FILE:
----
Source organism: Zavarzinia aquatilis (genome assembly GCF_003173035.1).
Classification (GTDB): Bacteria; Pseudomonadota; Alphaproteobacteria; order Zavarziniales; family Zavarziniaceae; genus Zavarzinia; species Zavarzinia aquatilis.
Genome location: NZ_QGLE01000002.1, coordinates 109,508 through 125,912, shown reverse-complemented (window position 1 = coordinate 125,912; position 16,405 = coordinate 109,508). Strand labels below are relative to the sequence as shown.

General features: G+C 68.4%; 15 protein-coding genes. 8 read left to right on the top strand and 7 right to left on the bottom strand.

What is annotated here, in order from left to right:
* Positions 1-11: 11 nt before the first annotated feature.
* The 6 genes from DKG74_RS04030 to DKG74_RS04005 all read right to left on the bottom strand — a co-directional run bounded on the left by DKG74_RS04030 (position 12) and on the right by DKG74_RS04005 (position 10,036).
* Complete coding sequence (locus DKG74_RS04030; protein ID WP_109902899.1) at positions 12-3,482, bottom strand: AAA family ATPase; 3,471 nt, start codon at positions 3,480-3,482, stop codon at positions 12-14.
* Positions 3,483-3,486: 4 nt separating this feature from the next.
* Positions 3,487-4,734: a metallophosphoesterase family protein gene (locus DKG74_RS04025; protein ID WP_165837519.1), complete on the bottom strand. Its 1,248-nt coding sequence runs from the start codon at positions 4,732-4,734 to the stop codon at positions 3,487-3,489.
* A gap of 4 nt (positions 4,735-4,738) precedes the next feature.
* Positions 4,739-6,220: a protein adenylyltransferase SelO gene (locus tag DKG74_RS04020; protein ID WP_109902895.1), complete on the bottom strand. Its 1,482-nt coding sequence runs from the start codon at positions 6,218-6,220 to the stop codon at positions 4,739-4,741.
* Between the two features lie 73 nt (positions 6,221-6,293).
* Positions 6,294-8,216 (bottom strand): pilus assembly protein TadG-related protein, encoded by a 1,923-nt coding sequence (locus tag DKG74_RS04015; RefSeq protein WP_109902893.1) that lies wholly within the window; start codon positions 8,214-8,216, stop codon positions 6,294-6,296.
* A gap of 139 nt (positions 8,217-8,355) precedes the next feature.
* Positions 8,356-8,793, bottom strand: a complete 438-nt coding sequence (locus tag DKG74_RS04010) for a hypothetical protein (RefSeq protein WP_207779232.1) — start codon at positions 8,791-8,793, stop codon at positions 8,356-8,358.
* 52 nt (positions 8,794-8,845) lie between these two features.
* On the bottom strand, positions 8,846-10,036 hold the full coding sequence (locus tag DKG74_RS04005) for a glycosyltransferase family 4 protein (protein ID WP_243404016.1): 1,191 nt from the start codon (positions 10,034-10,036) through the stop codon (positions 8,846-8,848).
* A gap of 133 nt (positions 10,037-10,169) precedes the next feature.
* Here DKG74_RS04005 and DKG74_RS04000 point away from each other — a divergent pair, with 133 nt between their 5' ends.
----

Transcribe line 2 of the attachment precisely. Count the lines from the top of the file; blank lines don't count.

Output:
Classification (GTDB): Bacteria; Pseudomonadota; Alphaproteobacteria; order Zavarziniales; family Zavarziniaceae; genus Zavarzinia; species Zavarzinia aquatilis.